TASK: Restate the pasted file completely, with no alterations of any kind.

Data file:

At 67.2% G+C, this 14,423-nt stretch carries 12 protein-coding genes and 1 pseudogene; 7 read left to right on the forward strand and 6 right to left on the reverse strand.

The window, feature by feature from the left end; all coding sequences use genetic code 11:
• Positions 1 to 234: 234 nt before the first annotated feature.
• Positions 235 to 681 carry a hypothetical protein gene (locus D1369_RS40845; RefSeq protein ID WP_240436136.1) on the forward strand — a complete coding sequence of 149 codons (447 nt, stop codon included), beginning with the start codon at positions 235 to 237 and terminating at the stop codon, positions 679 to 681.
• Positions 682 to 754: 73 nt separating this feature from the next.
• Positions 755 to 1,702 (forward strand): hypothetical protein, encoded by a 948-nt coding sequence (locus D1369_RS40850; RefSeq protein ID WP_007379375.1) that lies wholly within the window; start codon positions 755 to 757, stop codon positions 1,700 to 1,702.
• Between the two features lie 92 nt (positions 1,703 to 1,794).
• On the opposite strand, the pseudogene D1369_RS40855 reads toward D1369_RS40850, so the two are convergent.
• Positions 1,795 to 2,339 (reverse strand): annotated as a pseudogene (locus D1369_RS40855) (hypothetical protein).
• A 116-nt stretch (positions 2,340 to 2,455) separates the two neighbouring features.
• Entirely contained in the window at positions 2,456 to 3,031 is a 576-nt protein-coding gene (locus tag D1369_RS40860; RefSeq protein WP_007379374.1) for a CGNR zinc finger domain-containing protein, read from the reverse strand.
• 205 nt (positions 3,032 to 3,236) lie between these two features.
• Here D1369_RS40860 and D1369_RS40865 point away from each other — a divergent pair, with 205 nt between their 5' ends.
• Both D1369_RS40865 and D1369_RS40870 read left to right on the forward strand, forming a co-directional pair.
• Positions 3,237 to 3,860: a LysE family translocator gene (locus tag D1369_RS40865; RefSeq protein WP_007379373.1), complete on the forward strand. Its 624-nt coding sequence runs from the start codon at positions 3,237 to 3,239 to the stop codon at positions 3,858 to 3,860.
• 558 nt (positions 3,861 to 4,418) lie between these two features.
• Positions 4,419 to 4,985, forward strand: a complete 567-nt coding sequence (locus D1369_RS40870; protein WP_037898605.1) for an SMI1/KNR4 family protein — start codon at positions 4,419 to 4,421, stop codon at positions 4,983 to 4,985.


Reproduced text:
At 67.2% G+C, this 14,423-nt stretch carries 12 protein-coding genes and 1 pseudogene; 7 read left to right on the forward strand and 6 right to left on the reverse strand.

The window, feature by feature from the left end; all coding sequences use genetic code 11:
• Positions 1 to 234: 234 nt before the first annotated feature.
• Positions 235 to 681 carry a hypothetical protein gene (locus D1369_RS40845; RefSeq protein ID WP_240436136.1) on the forward strand — a complete coding sequence of 149 codons (447 nt, stop codon included), beginning with the start codon at positions 235 to 237 and terminating at the stop codon, positions 679 to 681.
• Positions 682 to 754: 73 nt separating this feature from the next.
• Positions 755 to 1,702 (forward strand): hypothetical protein, encoded by a 948-nt coding sequence (locus D1369_RS40850; RefSeq protein ID WP_007379375.1) that lies wholly within the window; start codon positions 755 to 757, stop codon positions 1,700 to 1,702.
• Between the two features lie 92 nt (positions 1,703 to 1,794).
• On the opposite strand, the pseudogene D1369_RS40855 reads toward D1369_RS40850, so the two are convergent.
• Positions 1,795 to 2,339 (reverse strand): annotated as a pseudogene (locus D1369_RS40855) (hypothetical protein).
• A 116-nt stretch (positions 2,340 to 2,455) separates the two neighbouring features.
• Entirely contained in the window at positions 2,456 to 3,031 is a 576-nt protein-coding gene (locus tag D1369_RS40860; RefSeq protein WP_007379374.1) for a CGNR zinc finger domain-containing protein, read from the reverse strand.
• 205 nt (positions 3,032 to 3,236) lie between these two features.
• Here D1369_RS40860 and D1369_RS40865 point away from each other — a divergent pair, with 205 nt between their 5' ends.
• Both D1369_RS40865 and D1369_RS40870 read left to right on the forward strand, forming a co-directional pair.
• Positions 3,237 to 3,860: a LysE family translocator gene (locus tag D1369_RS40865; RefSeq protein WP_007379373.1), complete on the forward strand. Its 624-nt coding sequence runs from the start codon at positions 3,237 to 3,239 to the stop codon at positions 3,858 to 3,860.
• 558 nt (positions 3,861 to 4,418) lie between these two features.
• Positions 4,419 to 4,985, forward strand: a complete 567-nt coding sequence (locus D1369_RS40870; protein WP_037898605.1) for an SMI1/KNR4 family protein — start codon at positions 4,419 to 4,421, stop codon at positions 4,983 to 4,985.